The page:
Comcast's Roberts is area's best-paid CEO
Comcast Corp., Philadelphia's highest-profile company, also has the region's highest-paid CEO.
Chief executive officer Brian L. Roberts is atop the compensation list of CEOs of publicly traded companies with a presence in the Philadelphia region, making $28.16 million in 2010, according to a survey prepared for The Inquirer by Equilar Inc.
That figure includes a salary of $2.8 million, with bonuses, equity awards, and stock options making up the rest.
The company says Roberts earns his paycheck.
"Brian Roberts is the chairman and CEO of Philadelphia's largest and most complex company, and 2010 was a very strong year for Comcast from a financial performance and shareholder perspective," Comcast's executive vice president, David L. Cohen, said in a statement.
"Comcast's stock also performed very well during 2010, providing a total return of 33 percent - close to tripling the S&P 500's 12.8 percent total return and outperforming the telco, satellite, and media and entertainment sectors by substantial margins."
And Roberts is on a roll. He engineered Comcast's acquisition of NBCUniversal, which was sealed in 2010 but did not become official until early 2011. Roberts headed the Comcast team that outbid other networks for the rights for the Olympic Games in 2014, 2016, 2018 and 2020. Comcast is also on the cutting edge of media technology.
Comcast's proxy statement, filed with the Securities and Exchange Commission, put Roberts' 2010 total compensation at $31.10 million, with 71 percent of it tied to performance.
Equilar and other shareholder services companies that scour corporate filings to calculate executive compensation each use their own methods and often arrive at different totals for CEO pay.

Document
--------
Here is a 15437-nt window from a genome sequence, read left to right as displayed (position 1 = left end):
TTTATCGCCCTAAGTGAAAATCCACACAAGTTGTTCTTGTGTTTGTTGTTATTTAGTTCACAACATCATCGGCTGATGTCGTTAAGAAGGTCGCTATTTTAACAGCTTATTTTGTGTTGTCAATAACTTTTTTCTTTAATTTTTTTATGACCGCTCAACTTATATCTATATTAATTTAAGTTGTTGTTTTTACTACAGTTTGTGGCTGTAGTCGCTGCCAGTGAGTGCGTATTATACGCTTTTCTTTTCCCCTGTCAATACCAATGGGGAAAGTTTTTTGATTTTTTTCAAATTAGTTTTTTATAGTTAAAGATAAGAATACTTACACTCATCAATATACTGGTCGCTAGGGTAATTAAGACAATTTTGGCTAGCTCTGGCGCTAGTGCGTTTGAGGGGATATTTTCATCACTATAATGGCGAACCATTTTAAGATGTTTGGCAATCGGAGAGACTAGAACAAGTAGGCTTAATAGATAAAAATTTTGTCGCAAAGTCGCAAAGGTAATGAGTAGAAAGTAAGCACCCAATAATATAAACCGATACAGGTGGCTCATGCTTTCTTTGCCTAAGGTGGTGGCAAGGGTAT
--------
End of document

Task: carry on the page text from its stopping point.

Companies that evaluate executive pay for pension funds and other institutional shareholders arrived at disparate conclusions on Comcast.
Institutional Shareholder Services Inc. did not give a specific grade for Roberts' pay, but the firm said Comcast's overall executive pay policies were of "low concern."
"What helped Comcast in this overall analysis is, the total shareholder return has outpaced its sector and the S&P 500 over the past one-, three- and five-year periods," spokesman Ted Allen said.
The Executive Pay Scorecard, produced by GovernanceMetrics International Inc., uses the $31.10 million number for Roberts and gave Comcast a red flag on five of 10 criteria, though it rendered an overall assessment that the pay package warranted "average" concern. EPS said Roberts' "peer group" of CEOs had a median total compensation of $17.80 million.
Glass, Lewis & Co. L.L.C., a shareholder services company, gave Comcast's compensation package a D, using the school grading scale. The D grade was an improvement over the F from 2009. Glass Lewis did not include as much retirement-oriented pay in its calculation, so its 2010 total for Roberts was $29.91 million.
"We believe shareholders should be concerned with the company's failure to adequately link pay to performance," Glass Lewis said in its report.
Glass Lewis said Comcast's Roberts was not the highest paid CEO among a group of four competitors: DirecTV, TimeWarner Cable Inc., and Dish Network Corp.
It said DirecTV CEO Michael White took home $33.66 million.
Egan-Jones Proxy Services did not respond to a call Friday seeking the Haverford company's evaluation of Roberts' pay.
Contact staff writer David Sell at 215-854-4506 or firstname.lastname@example.org.
Inquirer staff writer Harold Brubaker contributed to this article.